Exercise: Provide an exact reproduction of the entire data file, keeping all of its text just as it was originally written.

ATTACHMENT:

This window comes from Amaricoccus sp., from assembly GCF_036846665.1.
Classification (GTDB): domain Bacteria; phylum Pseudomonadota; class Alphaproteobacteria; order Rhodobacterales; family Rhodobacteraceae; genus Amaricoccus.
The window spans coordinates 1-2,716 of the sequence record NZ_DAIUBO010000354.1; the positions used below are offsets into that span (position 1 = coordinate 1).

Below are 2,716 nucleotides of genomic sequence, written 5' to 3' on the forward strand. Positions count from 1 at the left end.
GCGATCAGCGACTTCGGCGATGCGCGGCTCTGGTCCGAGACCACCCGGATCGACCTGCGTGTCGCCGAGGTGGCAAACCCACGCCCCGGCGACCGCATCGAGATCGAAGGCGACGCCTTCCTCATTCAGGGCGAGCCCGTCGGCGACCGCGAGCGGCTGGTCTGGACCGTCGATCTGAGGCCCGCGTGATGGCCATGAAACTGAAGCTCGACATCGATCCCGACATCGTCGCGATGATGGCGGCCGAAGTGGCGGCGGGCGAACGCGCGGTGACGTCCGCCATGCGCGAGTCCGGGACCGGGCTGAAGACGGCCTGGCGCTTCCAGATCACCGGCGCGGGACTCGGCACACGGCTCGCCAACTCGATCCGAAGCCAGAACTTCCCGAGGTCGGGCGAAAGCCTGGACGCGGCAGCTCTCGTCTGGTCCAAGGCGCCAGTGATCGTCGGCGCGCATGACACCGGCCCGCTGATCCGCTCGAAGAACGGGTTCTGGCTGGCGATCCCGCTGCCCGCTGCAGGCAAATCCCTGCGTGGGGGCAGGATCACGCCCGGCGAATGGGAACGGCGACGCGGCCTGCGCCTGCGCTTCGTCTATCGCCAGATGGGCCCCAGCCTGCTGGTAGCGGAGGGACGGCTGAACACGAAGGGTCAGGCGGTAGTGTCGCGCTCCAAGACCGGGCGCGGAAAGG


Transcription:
This window comes from Amaricoccus sp., from assembly GCF_036846665.1.
Classification (GTDB): domain Bacteria; phylum Pseudomonadota; class Alphaproteobacteria; order Rhodobacterales; family Rhodobacteraceae; genus Amaricoccus.
The window spans coordinates 1-2,716 of the sequence record NZ_DAIUBO010000354.1; the positions used below are offsets into that span (position 1 = coordinate 1).

Below are 2,716 nucleotides of genomic sequence, written 5' to 3' on the forward strand. Positions count from 1 at the left end.
GCGATCAGCGACTTCGGCGATGCGCGGCTCTGGTCCGAGACCACCCGGATCGACCTGCGTGTCGCCGAGGTGGCAAACCCACGCCCCGGCGACCGCATCGAGATCGAAGGCGACGCCTTCCTCATTCAGGGCGAGCCCGTCGGCGACCGCGAGCGGCTGGTCTGGACCGTCGATCTGAGGCCCGCGTGATGGCCATGAAACTGAAGCTCGACATCGATCCCGACATCGTCGCGATGATGGCGGCCGAAGTGGCGGCGGGCGAACGCGCGGTGACGTCCGCCATGCGCGAGTCCGGGACCGGGCTGAAGACGGCCTGGCGCTTCCAGATCACCGGCGCGGGACTCGGCACACGGCTCGCCAACTCGATCCGAAGCCAGAACTTCCCGAGGTCGGGCGAAAGCCTGGACGCGGCAGCTCTCGTCTGGTCCAAGGCGCCAGTGATCGTCGGCGCGCATGACACCGGCCCGCTGATCCGCTCGAAGAACGGGTTCTGGCTGGCGATCCCGCTGCCCGCTGCAGGCAAATCCCTGCGTGGGGGCAGGATCACGCCCGGCGAATGGGAACGGCGACGCGGCCTGCGCCTGCGCTTCGTCTATCGCCAGATGGGCCCCAGCCTGCTGGTAGCGGAGGGACGGCTGAACACGAAGGGTCAGGCGGTAGTGTCGCGCTCCAAGACCGGGCGCGGAAAGG